Sunday, May 11, 2014

Messier 15 NGC 7078 in the constellation of Pegasus is one of the oldest known globular clusters estimated to be 12 billion years old.  It is 33,600 light years distant and 175 light years in diameter. M15 is one of the most densely packed globular clusters in the Milky Way galaxy. It is experiencing "Core Collapse" and has an enormous number of stars in the core. It has 112 variable stars and 8 pulsars including one double neutron star system. It also contains "Pease 1" the first planetary nebula discovered within a globular cluster. There are also two bright X-ray sources in the cluster. The cluster is approaching Earth at 107 Km/sec. Image capture was with a Meade 8" SCT and a Canon T3/1100D DSLR. 10 raw frames and 3 dark frames each of 30 seconds duration were stacked, combined and processed using Deep Sky Stacker and PSP software.

Saturday, May 10, 2014

Messier 3 NGC 5272 a globular cluster in the Northern constellation of Canes Venatici (Hunting Dogs) is one of the largest and brightest globular clusters and is made up of some 500,000 stars. It is estimated to be 8 billion years old and lies at a distance of 33,900 light years from Earth. It contains 274 known variable stars by far the highest number found in any globular cluster. It include 133 RR Lyrae variables of which a third display the "Blazhko Effect" of long period modulation. It is a prototype for the Oosterhoff type 1 cluster which is, for a globular cluster, considered "Metal rich". It also has an abundance of heavier elements. Its linear extension is 180 light years and gravitationally dominates a spherical volume of 760 light years. M3 contains a relatively large number of "Blue Stragglers", blue main sequence stars which appear to be rather young compared to the rest of the globular stellar population would suggest. Image capture was using a Meade 8"SCT and Canon T3/1100D DSLR. 8 raw frames at 30 seconds per frame and 2 dark frames were stacked and combined using Deep Sky Stacker (DSS) and PSP-9.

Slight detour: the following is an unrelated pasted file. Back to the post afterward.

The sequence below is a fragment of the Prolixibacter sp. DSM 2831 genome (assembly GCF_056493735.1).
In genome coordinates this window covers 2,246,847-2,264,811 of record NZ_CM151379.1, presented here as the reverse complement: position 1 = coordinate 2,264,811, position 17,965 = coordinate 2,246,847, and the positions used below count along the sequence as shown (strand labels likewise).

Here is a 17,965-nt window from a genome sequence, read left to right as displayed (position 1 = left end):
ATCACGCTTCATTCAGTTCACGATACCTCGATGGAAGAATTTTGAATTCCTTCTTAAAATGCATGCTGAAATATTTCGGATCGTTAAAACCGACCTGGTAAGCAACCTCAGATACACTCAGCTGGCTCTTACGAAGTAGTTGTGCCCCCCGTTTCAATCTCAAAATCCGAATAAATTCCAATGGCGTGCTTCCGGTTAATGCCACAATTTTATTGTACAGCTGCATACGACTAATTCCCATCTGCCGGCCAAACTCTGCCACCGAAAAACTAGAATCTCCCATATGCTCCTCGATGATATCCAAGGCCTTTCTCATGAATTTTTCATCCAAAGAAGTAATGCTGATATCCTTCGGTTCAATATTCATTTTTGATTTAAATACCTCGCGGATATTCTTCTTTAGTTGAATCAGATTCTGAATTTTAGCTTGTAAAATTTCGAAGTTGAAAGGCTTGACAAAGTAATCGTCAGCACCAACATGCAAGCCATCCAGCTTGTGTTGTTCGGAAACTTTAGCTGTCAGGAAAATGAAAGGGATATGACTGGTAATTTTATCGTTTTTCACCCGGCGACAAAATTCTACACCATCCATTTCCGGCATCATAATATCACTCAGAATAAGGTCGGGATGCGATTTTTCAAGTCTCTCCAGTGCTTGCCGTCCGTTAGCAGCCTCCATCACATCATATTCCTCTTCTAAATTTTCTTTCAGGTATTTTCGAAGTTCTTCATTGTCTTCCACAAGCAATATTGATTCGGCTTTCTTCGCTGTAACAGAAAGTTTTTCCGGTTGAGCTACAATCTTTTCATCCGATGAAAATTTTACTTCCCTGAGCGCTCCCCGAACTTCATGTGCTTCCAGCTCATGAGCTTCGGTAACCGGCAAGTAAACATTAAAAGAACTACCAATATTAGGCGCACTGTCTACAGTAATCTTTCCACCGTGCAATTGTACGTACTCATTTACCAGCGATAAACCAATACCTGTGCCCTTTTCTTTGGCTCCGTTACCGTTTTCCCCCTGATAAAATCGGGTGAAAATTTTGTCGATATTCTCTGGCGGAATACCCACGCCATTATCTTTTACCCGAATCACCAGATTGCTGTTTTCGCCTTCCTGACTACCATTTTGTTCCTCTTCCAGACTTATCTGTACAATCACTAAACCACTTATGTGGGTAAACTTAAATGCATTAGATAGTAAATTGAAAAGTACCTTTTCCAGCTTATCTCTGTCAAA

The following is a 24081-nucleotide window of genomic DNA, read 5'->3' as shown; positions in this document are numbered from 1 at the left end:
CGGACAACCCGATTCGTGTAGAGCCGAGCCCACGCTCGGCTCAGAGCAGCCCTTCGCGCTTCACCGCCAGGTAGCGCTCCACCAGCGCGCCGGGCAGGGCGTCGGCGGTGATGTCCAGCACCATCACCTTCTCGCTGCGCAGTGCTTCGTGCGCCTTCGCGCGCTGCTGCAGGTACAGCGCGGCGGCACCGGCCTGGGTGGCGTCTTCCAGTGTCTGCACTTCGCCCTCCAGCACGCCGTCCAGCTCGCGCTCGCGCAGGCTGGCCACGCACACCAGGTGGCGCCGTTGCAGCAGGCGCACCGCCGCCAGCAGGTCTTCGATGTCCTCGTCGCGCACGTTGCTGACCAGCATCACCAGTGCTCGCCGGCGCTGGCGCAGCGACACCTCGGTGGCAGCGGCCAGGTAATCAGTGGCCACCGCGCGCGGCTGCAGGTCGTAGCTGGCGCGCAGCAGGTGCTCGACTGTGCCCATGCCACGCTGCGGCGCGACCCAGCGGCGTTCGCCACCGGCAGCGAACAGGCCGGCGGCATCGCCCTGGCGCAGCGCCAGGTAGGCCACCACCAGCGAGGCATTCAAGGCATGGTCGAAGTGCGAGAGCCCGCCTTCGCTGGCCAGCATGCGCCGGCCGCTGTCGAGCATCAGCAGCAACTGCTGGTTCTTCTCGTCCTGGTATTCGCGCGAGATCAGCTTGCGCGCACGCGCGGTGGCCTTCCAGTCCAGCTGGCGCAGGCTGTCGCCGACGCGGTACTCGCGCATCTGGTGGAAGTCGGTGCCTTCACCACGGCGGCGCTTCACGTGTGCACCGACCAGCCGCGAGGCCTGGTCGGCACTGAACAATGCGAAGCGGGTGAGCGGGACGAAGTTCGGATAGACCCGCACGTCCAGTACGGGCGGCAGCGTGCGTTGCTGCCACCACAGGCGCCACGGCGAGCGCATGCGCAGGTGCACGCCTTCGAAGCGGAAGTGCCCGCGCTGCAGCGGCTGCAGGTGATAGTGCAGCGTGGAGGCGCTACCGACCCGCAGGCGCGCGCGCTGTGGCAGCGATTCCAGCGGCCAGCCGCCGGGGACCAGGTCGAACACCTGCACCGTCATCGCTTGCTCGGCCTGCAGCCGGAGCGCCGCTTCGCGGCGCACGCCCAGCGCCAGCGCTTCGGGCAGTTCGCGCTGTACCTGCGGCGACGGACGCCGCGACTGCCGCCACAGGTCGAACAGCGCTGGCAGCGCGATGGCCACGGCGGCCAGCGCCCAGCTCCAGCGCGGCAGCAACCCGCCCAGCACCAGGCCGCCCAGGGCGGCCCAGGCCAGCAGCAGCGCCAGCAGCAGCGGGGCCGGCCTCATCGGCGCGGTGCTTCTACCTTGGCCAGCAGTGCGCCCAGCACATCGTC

Messier 5 NGC 5904 globular cluster in the constellation of Serpens is one of the oldest globular clusters associated with the Milky Way Galaxy and is about 24,500 light years from Earth. It contains greater than 100,00 stars. It has a gravitational influence of 200 light years. There are 105 stars known to be variables 97 of which are RR Lyrae type. They are somewhat similar to Cepheid  type variables and can be used to measure distance since the relation between their luminosities and periods are well known. A dwarf Nova  has been noticed in this cluster. M5 is one of the oldest globular clusters and is estimated to be 13 billion years old. Image capture was with a Meade 8 inch SCT and Canon T3/1100D modified DSLR. 8 raw frames at 30 seconds per frame and 2 dark frames were stacked and combined using Deep Sky Stacker software and PSP-9.




Messier 53 NGC5024 Globular cluster is in the constellation of Coma Berenices. It lies at a distance of 58,000 light years from the solar system. The apparent angular diameter of 13' corresponds to a linear diameter of 220 light years. It is approaching us at a velocity of 112 Km/sec. When compared to other globular clusters its stars are not very concentrated toward the center. As in all globular clusters the stars are metal poor containing only little quantities of elements heavier than helium. It contains a respectable number of 47 known RR Lyrae variables some of which have changed their periods irreversibly with time. Image capture was with a Meade 8 inch SCT and Canon T3/1100D DSLR. 8 frames at 30 seconds each and 2 Dark frames were processed with Deep Sky Stacker (DSS) and PSP-9